Jaws Vs. Glossophobia – Attack of the Podium II

In my last post, I used Chief Brody’s character from Jaws fame as an example of how our fight or flight system is triggered.

Its manifestations run from sudden dry mouth, sweaty palms, flushed neck, butterflies in our stomach, and a brain that sputters like an old Fiat rather than performing like the Porsche 911 we need at that moment. These effects can start a vicious cycle of nerves that diminish your confidence and amplify distracting behaviors, verbal stumbles, and overall awkwardness. 

If your job requires public speaking, know this: glossophobia (fear of public speaking) is the norm. 85% of people report having anxiety in these situations. The good news is we can significantly mitigate its effects with practice and a change of mindset.

  • Welcome to the party: Matt Abrahams, author of “Speaking Up Without Freaking Out” and lecturer at Stanford’s Graduate School of Business, teaches that simply acknowledging anxiety, rather than pushing it away, can help us tamp down its effects. Instead of panicking as we begin to feel our nerves spin up, adopt a “welcome to the party” attitude: “This is me feeling nervous, and that’s normal because I’m about to present.” It may not stop the anxiety cold in its tracks, but it will help keep your train on the tracks.
  • Butterflies in formation: Early in his career, Michael Jordan said that he always felt the butterflies in a big moment in a high school or college game. Jordan spent a lot of time trying to shoo them away until a coach told him the trick was to make them fly in formation. There are upsides to our fight or flight response: it pumps more oxygen into the bloodstream; it primes the body to respond to threats and optimizes the brain to solve problems. If you can get these elements to work for you rather than against you, you may be able to access a higher gear BECAUSE of the butterflies.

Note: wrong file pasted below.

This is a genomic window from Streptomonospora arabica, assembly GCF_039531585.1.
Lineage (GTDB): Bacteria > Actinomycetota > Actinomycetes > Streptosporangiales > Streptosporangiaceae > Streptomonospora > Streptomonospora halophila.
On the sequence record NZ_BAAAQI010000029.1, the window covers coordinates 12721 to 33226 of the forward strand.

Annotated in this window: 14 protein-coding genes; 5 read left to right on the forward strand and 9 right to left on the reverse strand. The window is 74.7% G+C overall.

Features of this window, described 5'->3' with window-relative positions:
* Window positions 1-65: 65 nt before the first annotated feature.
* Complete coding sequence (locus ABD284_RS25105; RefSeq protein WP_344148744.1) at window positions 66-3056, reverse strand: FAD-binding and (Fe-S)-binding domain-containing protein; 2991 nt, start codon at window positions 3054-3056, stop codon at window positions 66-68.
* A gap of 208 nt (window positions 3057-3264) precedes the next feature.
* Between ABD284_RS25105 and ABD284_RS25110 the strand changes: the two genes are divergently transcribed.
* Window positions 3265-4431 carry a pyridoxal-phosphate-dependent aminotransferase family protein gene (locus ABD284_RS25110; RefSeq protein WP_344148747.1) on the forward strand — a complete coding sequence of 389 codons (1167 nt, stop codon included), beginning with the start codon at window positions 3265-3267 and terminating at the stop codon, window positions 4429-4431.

• Preparation is powerful: I know it sounds like work, but it’s critical. Practice your presentation OUT LOUD. I don’t know why so many of us resist this simple advice. But we know that it works dramatically better than studying your slides or notes in total silence. Hear me now and believe me later, practicing out loud is a force multiplier!
  • Have a conversation: A speech isn’t a Shakespearean performance, and you shouldn’t build it up to be one. If you miss a line, the audience isn’t going to know.  If you have news to share with a friend over coffee, you know the gist of what you want to relate, but you don’t have it scripted out. Similarly, in a presentation setting, you know the main points you want to hit, but you might get to those main points differently if you repeated the presentation multiple times – and that’s okay. By thinking of your presentation as a conversation instead of a performance, you relieve some pressure.
  • Remember your value:  Your audience needs to hear your perspective. They want you to succeed. There’s a reason they asked YOU to speak. Don’t underestimate the value YOU are bringing to the table.

Does your team:
– Take too long to make decision?
– Fail to ask for what it wants or needs from you?
– Make things too complicated?
– Deliver unconvincing or disorganized presentations?
– Have new hires who are unprepared to communicate in the workplace?

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One response to “Jaws Vs. Glossophobia – Attack of the Podium II”

  1. Valerie Klauscher says:

    And take a tip from performance artists – eat a banana a half hour before your presentation. Potassium, sugar, and starch help that same digestive system from freaking out.

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Dan Cooney

A book about change

The Latimer Group’s CEO Dean Brenner is a noted keynote speaker and author on the subject of persuasive communication. He has written three books, including Persuaded, in which he details how communication can transform organizations into highly effective, creative, transparent environments that succeed at every level.